I estimate I've made between 200 and 300 individual prints, though I stopped tracking at around 200.
The first hardware failure was in the hotend side quick connect fitting for the bowden tube—the tubing itself would pop out midway through a printing job, and that would consistently ruin prints I bought a set of 5 replacements from the internet, and that fixed that.
The second hardware failure is more severe, because to resolve it I'll have to work with wiring: the bed has stopped heating in some Y-positions. I had not made any of the hardware mods that are supposed to improve the durability of these under-table moving wires.
An inspection turned up that one of the large-gage wires is almost totally cut through by the cable tie under the bed, which sure explains the failure to heat.
For now I'll just write off the ability to print in ABS and PETG, and stick to PLA, and wait to see what fails next. If I get suitably motivated, I might try to fix the heated bed. I'm not thrilled with the idea of junking it, because the obvious replacement would be the MPSM v2, but my friend Sam has already had the bed thermistor fail on his v2 after less than two weeks.
Subtitle: Why didn't anyone tell me to block the print cooling duct?
Subtitle: Now we're printing with ABS!
As you'll recall, my primary complaint about the MPSM has been that it's advertised as printing ABS but never has for me.
I can now credit two easy modifications with making it possible to print ABS:
The first one, which I had done a long time ago, is to insulate the heated build plate. I did this by simply folding a paper towel and placing it just under the build plate. This allows bed temperatures of 75-80C to be reached. (These bed temperatures can't be selected at the preheat screen but can be in the slicer. Weird.)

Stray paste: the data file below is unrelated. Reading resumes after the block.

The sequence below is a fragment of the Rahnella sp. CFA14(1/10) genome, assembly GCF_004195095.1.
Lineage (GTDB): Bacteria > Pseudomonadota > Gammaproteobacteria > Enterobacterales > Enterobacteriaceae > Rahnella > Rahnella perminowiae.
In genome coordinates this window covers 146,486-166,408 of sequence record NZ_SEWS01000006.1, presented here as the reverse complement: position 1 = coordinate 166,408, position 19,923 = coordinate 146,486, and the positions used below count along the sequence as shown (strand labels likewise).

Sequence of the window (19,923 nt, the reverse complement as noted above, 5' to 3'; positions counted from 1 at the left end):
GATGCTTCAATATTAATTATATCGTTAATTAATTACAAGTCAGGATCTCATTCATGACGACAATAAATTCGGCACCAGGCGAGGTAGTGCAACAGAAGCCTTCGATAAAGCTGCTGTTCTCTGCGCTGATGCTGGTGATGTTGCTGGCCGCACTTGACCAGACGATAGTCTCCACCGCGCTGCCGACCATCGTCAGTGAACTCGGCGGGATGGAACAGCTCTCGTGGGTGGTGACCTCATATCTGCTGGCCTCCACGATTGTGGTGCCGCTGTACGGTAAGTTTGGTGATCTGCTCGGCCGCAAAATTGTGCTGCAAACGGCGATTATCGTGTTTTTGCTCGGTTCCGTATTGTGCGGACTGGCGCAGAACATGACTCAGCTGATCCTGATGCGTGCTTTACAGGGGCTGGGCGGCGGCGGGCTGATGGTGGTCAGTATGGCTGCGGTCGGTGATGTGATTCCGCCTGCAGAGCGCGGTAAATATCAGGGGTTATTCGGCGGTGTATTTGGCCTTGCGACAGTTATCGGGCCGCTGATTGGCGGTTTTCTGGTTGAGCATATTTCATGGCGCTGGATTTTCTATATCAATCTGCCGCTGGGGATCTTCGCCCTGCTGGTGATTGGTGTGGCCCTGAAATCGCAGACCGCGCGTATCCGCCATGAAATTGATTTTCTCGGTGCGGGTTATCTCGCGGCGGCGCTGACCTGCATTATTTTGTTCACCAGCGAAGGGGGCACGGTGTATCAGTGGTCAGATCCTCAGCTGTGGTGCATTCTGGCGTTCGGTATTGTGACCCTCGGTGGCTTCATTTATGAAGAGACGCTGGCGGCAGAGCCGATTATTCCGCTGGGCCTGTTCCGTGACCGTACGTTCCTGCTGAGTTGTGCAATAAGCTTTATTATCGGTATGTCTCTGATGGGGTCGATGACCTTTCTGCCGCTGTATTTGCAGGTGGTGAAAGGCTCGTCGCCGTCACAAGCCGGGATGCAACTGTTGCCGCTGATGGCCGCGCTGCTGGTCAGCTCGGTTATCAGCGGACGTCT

The second one, which I only recently heard about, is to block the lower exit of the cooling shroud, the one which cools the print. This can be done in the first place with more of your masking / painter's tape. Once you've done that, print an MP Select Mini ABS Flag in ABS. I selected the fully blocked one fwiw.
With it I've printed several things in ABS that I would not have been able to print otherwise, such as the replacement fan shroud which you see in the photo.
I'll keep printing primarily in PLA and PETG, but now I can say I successfully print in ABS as well.
PS Remember to remove the ABS flag before switching to PLA filament!
One of my favorite authors is Greg Egan, and that's in great part because of how in many stories he starts with known physics, adds a twist, and follows it to its logical conclusion within the story's setting.
A particular idea he's used a few times is the idea that portions of the universe could potentially contain "time-reversed" regions. From our point of view, for instance, a time-reversed star absorbs photons, and if we could observe biological phenomena they would likewise go in reverse. (See e.g., the short story The Hundred Light-Year Diary)